Our results are consistent with other studies showing that negative religious coping predicts worse psychological adjustment.14,31 One of the only studies to examine these relationships in a prospective manner found similar results; negative religious coping was associated with more depression in medically ill patients over a two year period while positive religious coping was not.32 It is important to note an exception to this pattern, however. One study of patients with breast cancer demonstrated that positive and negative religious coping were differentially related to depression.12 Our study, however, was the only one to explore these relationships in a prospective manner, using a validated measure, while controlling for important covariates.

There are several implications to our findings. For example, clinicians rarely ask patients with serious illness about their religious coping despite the fact that the majority want their physicians to be aware of their spiritual beliefs.33,34 Because negative rather than positive religious coping predicts important health outcomes, inquiring about negative religious coping may be most beneficial. Clinicians could therefore facilitate referrals to clergy for people in the midst of religious/spiritual struggle.35 Our findings also have implications for the development of counseling therapies. There has been increasing interest within psychology to integrate religious beliefs and practices into therapy.36,37 A recent meta-analysis demonstrated that these interventions may be effective in improving psychological outcomes.38 Our results indicate that targeting negative religious coping may be most important when developing counseling interventions. The focus on negative religious coping would be consistent with the literature on forgiveness interventions.39 People may feel less angry toward God if they can be taught to believe that God did not cause the illness, if they view God's intentions as positive, or if they see some good coming from the illness.40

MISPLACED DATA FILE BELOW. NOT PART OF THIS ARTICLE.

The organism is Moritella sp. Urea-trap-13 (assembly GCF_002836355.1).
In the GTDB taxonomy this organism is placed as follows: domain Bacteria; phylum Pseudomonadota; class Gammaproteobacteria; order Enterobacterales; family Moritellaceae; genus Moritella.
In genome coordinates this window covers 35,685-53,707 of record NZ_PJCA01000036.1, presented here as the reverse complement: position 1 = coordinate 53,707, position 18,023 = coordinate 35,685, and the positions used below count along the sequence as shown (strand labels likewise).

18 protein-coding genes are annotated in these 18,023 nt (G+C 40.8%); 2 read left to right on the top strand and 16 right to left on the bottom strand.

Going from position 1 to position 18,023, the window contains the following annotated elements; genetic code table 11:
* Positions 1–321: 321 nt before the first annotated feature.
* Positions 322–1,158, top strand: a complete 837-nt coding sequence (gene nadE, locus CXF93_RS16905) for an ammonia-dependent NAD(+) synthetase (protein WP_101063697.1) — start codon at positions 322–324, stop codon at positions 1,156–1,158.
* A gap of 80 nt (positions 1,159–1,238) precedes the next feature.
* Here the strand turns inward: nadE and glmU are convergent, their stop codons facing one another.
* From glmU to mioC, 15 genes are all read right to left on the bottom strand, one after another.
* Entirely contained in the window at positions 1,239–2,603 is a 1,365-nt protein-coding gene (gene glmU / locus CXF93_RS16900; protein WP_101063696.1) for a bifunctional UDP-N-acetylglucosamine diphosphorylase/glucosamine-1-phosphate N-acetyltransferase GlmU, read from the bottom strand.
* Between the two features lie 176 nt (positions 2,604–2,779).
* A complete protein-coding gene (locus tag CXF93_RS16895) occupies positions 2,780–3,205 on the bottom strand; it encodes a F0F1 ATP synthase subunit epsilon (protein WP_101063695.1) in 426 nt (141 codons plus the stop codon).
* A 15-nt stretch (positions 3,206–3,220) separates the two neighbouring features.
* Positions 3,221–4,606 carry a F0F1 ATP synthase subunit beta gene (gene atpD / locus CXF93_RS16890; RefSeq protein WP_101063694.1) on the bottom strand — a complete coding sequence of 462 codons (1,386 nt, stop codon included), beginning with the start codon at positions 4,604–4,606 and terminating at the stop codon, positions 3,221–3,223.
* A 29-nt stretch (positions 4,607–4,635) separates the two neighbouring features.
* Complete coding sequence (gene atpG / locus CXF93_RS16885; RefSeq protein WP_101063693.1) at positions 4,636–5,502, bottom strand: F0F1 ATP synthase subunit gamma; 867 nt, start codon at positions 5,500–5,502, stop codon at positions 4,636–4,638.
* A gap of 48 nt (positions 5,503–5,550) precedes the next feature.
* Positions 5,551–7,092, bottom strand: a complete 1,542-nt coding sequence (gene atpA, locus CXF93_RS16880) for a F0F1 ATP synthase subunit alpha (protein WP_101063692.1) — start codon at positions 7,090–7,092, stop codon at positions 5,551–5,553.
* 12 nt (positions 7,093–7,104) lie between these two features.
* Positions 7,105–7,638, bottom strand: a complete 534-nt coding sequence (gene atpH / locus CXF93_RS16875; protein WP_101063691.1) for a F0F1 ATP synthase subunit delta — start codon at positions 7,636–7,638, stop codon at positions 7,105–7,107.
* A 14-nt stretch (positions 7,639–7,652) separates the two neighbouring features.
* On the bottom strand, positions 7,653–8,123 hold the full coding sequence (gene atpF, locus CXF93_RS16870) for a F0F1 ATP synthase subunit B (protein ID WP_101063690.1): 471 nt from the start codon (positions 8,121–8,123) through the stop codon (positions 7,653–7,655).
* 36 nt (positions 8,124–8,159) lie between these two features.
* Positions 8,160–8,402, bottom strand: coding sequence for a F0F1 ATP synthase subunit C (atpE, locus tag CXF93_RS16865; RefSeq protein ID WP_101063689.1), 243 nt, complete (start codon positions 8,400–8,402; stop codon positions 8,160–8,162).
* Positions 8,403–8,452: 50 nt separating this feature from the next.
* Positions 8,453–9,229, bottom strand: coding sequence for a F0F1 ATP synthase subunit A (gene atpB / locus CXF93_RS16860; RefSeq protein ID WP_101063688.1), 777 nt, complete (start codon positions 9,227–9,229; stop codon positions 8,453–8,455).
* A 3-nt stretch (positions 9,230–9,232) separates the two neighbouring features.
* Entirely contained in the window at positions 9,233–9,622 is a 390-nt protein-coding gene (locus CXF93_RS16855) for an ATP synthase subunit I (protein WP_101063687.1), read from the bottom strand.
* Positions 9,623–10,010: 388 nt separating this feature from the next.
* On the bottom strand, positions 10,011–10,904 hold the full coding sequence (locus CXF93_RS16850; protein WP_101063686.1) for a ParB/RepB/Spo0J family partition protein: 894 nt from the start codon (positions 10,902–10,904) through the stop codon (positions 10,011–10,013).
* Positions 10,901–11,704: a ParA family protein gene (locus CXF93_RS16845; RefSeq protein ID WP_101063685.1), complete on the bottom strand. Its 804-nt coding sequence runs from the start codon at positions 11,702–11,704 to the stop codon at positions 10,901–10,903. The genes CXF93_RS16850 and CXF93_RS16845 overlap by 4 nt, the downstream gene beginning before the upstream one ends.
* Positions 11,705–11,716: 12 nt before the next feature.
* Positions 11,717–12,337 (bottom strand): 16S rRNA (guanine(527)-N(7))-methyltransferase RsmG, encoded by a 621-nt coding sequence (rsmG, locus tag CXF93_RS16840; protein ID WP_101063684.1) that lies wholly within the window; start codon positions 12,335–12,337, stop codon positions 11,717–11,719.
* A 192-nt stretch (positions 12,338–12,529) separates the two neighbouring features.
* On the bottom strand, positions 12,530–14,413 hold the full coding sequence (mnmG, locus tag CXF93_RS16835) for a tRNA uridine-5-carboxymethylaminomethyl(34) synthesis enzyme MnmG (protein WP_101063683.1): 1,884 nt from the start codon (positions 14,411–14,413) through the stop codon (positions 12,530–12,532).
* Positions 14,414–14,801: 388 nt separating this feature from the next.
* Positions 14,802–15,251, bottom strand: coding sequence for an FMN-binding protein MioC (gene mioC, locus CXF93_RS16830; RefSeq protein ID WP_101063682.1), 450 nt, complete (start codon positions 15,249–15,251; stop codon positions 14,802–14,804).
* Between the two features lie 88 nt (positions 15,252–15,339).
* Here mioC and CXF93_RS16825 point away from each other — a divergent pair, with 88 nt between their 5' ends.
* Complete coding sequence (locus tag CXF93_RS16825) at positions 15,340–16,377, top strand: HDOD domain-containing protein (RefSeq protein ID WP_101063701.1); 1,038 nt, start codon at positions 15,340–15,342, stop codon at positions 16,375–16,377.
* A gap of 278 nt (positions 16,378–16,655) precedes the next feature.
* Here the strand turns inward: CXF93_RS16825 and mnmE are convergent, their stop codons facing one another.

It is important to comment on our study limitations. First, our sample consisted primarily of white, educated, middle-aged, Judeo-Christian women with breast cancer. Although the percent of women who reported high levels of positive and negative religious coping in our sample was similar to that found in other clinical samples, it would nonetheless be important to replicate our results in other groups.41,42 For example, African Americans generally are more likely to use religion to cope than are Caucasians.43 African American women with breast cancer are also more likely to use religion as a coping strategy.44 Also, given that the manifestations of religion can vary across groups and cultures, it would be important to study patients of other religious faiths.45 Second, although we demonstrated that positive religious coping was not associated with well-being, our results should not imply that positive religious coping is unhelpful to patients with cancer. The fact that 76% of our sample used Cope with God “a moderate amount” or “a lot” implies that positive religious coping likely provides some benefits, for example, by stimulating personal growth which may in turn act as an important counterbalance to psychological distress.32,46 In addition, our sample size was not sufficient to exclude the possibility that positive religious coping may have a small effect on well-being (i.e., we had a power of 0.60, smaller than the recommended power of 0.80, to detect an effect size of 0.4). Third, although we demonstrated that negative religious coping predicted worse psychological outcomes, the relationship may have been different had the patients been followed for a longer period. Resolving anger at God over time may be associated with better mental health and personal growth.47,48 Finally, as with all observational studies, our data do not allow us to infer the direction of causality between negative religious coping and well-being. In addition, although several studies have demonstrated that religious coping generally has a direct association with well-being, it is possible that another, unmeasured variable (e.g., hopelessness) mediates this relationship.49,50

In summary, religion is an important coping mechanism for women dealing with breast cancer. While used by the great majority of women in our study, positive religious coping was not associated with well-being. In contrast, negative religious coping predicted worse well-being over time, regardless of cancer stage. Clinicians should therefore be aware that women in the midst of religious/spiritual struggle are at risk for worse emotional well-being. By respectfully inquiring about whether their patients are feeling religious/spiritual distress, clinicians can intervene for women at risk.


Preparation of this manuscript was supported by grants from the National Institutes of Mental Health (K23MH074963, MH071944) and National Institutes of Nursing Research (NR08272,09573), National Institute on Aging (AG15321, AG026010), National Center on Minority Health and Health Disparities (MD000207), National Heart Lung and Blood Institute (HL076852, HL076858), and the National Science Foundation (EEEC-0540856).

The authors report no elements of financial/personal conflicts related to the manuscript.

This manuscript represents original work that has not been presented at or submitted to any other venue/journal.

Author Disclosure Statement

No competing financial interests exist.